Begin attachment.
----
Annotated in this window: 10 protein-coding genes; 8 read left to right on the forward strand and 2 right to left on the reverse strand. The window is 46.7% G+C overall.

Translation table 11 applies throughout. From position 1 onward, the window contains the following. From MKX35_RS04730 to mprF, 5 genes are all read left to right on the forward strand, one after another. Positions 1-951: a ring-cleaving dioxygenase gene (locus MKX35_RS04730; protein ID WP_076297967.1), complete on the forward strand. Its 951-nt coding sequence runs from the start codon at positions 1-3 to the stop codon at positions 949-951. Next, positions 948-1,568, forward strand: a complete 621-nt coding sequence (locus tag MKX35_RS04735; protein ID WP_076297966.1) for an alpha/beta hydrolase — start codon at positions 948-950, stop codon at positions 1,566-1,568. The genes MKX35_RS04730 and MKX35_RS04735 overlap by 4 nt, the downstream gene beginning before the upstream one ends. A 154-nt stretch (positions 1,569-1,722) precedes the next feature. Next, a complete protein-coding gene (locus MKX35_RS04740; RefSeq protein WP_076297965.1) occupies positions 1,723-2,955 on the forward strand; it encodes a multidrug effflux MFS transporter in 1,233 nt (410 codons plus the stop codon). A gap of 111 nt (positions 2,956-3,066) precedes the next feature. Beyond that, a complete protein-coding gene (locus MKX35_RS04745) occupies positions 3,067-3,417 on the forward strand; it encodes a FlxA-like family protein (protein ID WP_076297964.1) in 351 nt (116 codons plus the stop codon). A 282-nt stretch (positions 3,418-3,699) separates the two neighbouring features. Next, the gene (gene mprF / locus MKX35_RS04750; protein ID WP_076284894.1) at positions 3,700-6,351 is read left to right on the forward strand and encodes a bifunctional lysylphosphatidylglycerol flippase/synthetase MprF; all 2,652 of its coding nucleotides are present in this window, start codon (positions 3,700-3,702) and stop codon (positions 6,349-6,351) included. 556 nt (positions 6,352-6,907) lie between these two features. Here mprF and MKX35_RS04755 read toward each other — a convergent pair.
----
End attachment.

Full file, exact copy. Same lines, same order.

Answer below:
Annotated in this window: 10 protein-coding genes; 8 read left to right on the forward strand and 2 right to left on the reverse strand. The window is 46.7% G+C overall.

Translation table 11 applies throughout. From position 1 onward, the window contains the following. From MKX35_RS04730 to mprF, 5 genes are all read left to right on the forward strand, one after another. Positions 1-951: a ring-cleaving dioxygenase gene (locus MKX35_RS04730; protein ID WP_076297967.1), complete on the forward strand. Its 951-nt coding sequence runs from the start codon at positions 1-3 to the stop codon at positions 949-951. Next, positions 948-1,568, forward strand: a complete 621-nt coding sequence (locus tag MKX35_RS04735; protein ID WP_076297966.1) for an alpha/beta hydrolase — start codon at positions 948-950, stop codon at positions 1,566-1,568. The genes MKX35_RS04730 and MKX35_RS04735 overlap by 4 nt, the downstream gene beginning before the upstream one ends. A 154-nt stretch (positions 1,569-1,722) precedes the next feature. Next, a complete protein-coding gene (locus MKX35_RS04740; RefSeq protein WP_076297965.1) occupies positions 1,723-2,955 on the forward strand; it encodes a multidrug effflux MFS transporter in 1,233 nt (410 codons plus the stop codon). A gap of 111 nt (positions 2,956-3,066) precedes the next feature. Beyond that, a complete protein-coding gene (locus MKX35_RS04745) occupies positions 3,067-3,417 on the forward strand; it encodes a FlxA-like family protein (protein ID WP_076297964.1) in 351 nt (116 codons plus the stop codon). A 282-nt stretch (positions 3,418-3,699) separates the two neighbouring features. Next, the gene (gene mprF / locus MKX35_RS04750; protein ID WP_076284894.1) at positions 3,700-6,351 is read left to right on the forward strand and encodes a bifunctional lysylphosphatidylglycerol flippase/synthetase MprF; all 2,652 of its coding nucleotides are present in this window, start codon (positions 3,700-3,702) and stop codon (positions 6,349-6,351) included. 556 nt (positions 6,352-6,907) lie between these two features. Here mprF and MKX35_RS04755 read toward each other — a convergent pair.